<快樂快了 Happiness Is Near> is one of the most breathtaking songs that I’ve ever heard. I was enthralled from the first listen by the complete honesty that I felt in the atmosphere from the first note. In the grungy twang of the guitar I heard and saw someone tired, mentally and emotionally; but what I also saw was hope, love and acceptance. That right now, you may be in a bad place, but just knowing that something much better is coming fills us with a kind of comfort and warmth which is inexplicable and indescribable through words alone. But yet TANYA CHUA 蔡健雅, the composer of this song managed to grasp onto this specific piece of the human experience, and replicate it in the form of music. There are not many who can do so, and it’s like she saw the phrase “快乐快了” deep inside our hearts and minds and wrote up a melody for which it was match-made in heaven. Simplicity is always good when it comes to masterpieces, and just an electric guitar, drums and brass inserts were used mainly in the arrangement of this song, the latter representing and filling us with hope for the days to come.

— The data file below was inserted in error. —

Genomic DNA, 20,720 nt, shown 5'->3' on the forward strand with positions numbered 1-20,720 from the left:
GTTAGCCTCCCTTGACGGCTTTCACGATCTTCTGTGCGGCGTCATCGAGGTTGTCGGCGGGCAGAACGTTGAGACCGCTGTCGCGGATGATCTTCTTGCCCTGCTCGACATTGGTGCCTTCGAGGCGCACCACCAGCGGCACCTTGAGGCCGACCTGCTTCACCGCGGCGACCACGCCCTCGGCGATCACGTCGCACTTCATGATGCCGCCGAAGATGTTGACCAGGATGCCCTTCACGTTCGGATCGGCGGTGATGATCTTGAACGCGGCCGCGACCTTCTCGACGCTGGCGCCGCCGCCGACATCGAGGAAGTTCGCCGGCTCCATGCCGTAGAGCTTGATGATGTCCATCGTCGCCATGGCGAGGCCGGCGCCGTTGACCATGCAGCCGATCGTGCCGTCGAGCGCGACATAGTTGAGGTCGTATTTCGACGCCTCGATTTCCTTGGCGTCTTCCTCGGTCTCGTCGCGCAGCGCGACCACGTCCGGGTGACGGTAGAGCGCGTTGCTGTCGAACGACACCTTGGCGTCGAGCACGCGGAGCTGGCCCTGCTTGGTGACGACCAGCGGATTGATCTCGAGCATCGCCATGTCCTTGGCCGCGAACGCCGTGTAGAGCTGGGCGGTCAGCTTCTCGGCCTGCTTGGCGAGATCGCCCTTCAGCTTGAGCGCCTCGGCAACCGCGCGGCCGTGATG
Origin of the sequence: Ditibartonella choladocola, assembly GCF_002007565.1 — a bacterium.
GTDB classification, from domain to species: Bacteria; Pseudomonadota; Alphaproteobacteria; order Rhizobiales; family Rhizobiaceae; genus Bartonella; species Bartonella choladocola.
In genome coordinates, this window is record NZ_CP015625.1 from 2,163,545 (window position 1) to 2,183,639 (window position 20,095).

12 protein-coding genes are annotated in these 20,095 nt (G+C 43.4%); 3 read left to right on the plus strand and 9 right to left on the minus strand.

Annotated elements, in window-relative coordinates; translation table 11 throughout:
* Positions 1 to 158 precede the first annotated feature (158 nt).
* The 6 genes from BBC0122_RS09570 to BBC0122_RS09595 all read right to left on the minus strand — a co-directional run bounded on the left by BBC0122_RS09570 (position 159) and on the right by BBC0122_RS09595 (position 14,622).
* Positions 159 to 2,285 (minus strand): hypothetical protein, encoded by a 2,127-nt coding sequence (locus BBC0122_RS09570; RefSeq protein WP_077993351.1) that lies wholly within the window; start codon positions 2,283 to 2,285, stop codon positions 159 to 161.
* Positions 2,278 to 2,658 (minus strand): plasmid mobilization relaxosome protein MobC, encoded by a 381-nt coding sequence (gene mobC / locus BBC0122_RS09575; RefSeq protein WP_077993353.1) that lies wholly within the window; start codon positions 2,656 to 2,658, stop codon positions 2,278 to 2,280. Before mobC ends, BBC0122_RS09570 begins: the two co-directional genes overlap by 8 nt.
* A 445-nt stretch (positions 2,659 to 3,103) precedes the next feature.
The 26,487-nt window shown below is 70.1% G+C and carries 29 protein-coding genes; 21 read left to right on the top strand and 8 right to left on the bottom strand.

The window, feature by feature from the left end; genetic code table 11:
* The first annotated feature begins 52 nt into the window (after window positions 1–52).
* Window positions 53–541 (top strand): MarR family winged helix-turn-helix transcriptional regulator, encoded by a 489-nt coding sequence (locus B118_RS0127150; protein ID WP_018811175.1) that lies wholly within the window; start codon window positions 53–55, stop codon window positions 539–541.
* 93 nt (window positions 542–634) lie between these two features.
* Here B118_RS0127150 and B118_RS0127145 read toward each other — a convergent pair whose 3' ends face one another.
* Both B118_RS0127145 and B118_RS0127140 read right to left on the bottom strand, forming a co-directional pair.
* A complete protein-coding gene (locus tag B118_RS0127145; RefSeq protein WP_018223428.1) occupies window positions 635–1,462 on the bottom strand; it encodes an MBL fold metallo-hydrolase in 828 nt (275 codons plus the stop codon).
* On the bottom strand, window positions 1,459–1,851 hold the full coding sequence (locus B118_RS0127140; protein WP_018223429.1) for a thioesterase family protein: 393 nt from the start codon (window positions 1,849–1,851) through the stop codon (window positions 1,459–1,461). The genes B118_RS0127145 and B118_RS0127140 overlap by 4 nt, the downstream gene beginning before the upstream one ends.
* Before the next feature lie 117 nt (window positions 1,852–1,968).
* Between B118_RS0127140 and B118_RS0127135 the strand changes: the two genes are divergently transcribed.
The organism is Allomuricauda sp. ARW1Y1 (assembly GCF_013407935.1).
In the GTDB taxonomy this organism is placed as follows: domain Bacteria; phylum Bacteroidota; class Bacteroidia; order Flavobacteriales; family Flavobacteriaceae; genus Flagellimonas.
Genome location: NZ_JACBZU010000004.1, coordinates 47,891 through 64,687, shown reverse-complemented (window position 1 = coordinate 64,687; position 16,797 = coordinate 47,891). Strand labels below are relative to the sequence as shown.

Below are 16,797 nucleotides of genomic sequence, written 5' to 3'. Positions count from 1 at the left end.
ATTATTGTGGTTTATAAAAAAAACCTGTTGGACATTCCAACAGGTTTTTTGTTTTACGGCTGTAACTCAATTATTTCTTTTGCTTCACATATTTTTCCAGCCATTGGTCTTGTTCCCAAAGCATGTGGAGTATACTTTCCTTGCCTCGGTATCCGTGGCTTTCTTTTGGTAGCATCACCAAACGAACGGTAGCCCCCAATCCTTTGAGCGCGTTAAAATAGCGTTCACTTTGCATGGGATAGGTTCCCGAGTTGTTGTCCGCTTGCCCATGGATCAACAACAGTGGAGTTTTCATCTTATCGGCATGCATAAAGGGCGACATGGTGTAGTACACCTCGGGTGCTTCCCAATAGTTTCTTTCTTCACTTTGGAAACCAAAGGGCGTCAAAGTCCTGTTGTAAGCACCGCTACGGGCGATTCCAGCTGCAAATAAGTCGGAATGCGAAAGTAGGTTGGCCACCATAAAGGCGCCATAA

But up next is a feel-good song written by YEN J 嚴爵 <睡衣PARTY Pajama Party>. The singer-songwriter’s music is nourishing and simple as always; banishing away loneliness just as well as a bag of chips and a movie. Jia Jia’s voice is sweet and girlish, her charm and spunk permeating the song and making it feel very truly, like a night in with friends or family. The sound is fresh, clean and bubbly, with simple drumbeats to keep the pace of the tongue-twisting lyrics, brass comments that make for a fun atmosphere, and cleverly-used vocal backings which keep the flow of the song going, and give it a unique soul feeling. I love the cheeky lyrics by Chen Mei, which remind us that loneliness doesn’t always have to be our first choice. Put away those dramas and sad KTV songs, have a PJ party instead! Also another one of the highlights of this album for me.